Want to increase sales? Remove DRM!
A recent study has revealed that removing DRM from albums would boost revenue rather than losing it to pirates. It turned out that music revenue rise 10% on general content and 30% on other content.It means that the customers don’t like when the rights owners place restrictions on content and prefer to buy something else instead. Digital rights management has been a complete disaster, because pirates found it easy to bypass, but the system had a nasty habit of bricking machines it couldn’t cope with. As a result, people using pirated versions were getting better quality because the DRM wasn’t making their lives a misery and actually discouraged them to buy legitimate product.
The research was based on a survey of over 5,800 albums from 634 artists and compared the sales figures before and after the labels decided to drop DRM. It works if the entertainment industry tries to bring in DRM-like controls using such things as album release dates, music genre and regular sales variations over time.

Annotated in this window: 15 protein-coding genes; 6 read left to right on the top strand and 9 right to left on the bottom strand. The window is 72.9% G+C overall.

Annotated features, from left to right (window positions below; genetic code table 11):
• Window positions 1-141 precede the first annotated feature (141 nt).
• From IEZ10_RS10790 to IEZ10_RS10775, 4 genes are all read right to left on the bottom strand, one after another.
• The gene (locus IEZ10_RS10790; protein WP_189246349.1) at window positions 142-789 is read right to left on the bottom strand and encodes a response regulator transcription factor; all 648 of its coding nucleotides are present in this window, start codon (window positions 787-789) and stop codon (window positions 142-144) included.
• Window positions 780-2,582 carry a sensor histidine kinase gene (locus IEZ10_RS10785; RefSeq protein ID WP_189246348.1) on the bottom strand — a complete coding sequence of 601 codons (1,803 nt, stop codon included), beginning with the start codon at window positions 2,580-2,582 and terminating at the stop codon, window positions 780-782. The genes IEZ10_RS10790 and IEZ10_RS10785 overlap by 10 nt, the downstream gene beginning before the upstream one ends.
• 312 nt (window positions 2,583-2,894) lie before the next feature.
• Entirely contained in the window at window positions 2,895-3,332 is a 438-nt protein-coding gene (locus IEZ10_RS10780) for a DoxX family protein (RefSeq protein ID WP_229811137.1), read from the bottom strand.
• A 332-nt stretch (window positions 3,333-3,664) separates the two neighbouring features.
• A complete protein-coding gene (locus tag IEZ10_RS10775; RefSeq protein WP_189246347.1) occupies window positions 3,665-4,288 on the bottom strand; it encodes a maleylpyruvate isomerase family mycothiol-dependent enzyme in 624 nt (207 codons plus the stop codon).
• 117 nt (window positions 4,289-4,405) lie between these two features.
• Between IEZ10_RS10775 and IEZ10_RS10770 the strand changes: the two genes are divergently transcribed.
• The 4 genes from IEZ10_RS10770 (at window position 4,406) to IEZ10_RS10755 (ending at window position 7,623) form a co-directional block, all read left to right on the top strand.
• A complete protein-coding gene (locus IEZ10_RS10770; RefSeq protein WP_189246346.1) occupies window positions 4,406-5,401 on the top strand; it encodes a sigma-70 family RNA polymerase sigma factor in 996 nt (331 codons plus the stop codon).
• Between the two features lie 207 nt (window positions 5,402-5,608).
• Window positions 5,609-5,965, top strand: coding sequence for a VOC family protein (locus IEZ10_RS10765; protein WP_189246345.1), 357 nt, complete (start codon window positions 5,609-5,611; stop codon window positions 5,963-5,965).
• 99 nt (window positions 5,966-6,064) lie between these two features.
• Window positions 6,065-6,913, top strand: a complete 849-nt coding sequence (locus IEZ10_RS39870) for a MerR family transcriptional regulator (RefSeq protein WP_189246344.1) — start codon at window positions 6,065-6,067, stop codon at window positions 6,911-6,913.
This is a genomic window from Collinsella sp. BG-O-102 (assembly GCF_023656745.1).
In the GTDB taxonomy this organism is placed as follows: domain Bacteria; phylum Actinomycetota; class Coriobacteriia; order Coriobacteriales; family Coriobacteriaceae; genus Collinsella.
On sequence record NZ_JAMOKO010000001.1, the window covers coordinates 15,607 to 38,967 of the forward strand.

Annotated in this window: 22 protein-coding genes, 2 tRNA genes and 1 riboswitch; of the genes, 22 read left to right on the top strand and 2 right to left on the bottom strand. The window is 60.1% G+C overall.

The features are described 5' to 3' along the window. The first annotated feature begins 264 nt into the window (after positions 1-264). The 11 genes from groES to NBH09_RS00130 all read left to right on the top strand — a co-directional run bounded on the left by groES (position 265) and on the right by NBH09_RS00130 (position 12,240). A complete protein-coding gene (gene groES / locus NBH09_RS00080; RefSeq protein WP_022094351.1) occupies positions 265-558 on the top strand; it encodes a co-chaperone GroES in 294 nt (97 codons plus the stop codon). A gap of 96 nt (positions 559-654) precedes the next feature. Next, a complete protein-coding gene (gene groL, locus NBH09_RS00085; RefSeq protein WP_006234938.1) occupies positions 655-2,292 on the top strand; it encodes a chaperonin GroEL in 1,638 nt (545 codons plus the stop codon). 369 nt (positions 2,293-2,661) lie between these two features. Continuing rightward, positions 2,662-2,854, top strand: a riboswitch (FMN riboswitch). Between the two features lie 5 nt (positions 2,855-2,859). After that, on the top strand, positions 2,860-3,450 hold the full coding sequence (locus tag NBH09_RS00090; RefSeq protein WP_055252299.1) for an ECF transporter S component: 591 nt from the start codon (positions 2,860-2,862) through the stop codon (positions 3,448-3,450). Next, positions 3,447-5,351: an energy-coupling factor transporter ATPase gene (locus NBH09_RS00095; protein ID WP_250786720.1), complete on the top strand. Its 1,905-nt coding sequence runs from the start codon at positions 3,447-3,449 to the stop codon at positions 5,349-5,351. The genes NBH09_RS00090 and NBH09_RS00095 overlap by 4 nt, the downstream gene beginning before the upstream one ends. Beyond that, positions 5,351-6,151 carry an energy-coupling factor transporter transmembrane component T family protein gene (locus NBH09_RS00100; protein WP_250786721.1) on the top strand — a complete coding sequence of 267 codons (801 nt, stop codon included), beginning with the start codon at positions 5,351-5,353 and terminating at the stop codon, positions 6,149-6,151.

For example, older albums selling less than 25,000 copies saw their sales grow by 41% and overall lower-selling albums got a 30% sales increase. So, DRM only seemed to work for top selling work.
The researchers point out that the 30% sales increase for lower-selling albums can be due to DRM-free music making it easier for customers to share files and discover new music. Indeed, the finding that removing DRM from top-selling works has almost no effect or negative effect on sales really makes sense, because the discovery element is less important for well-promoted artists.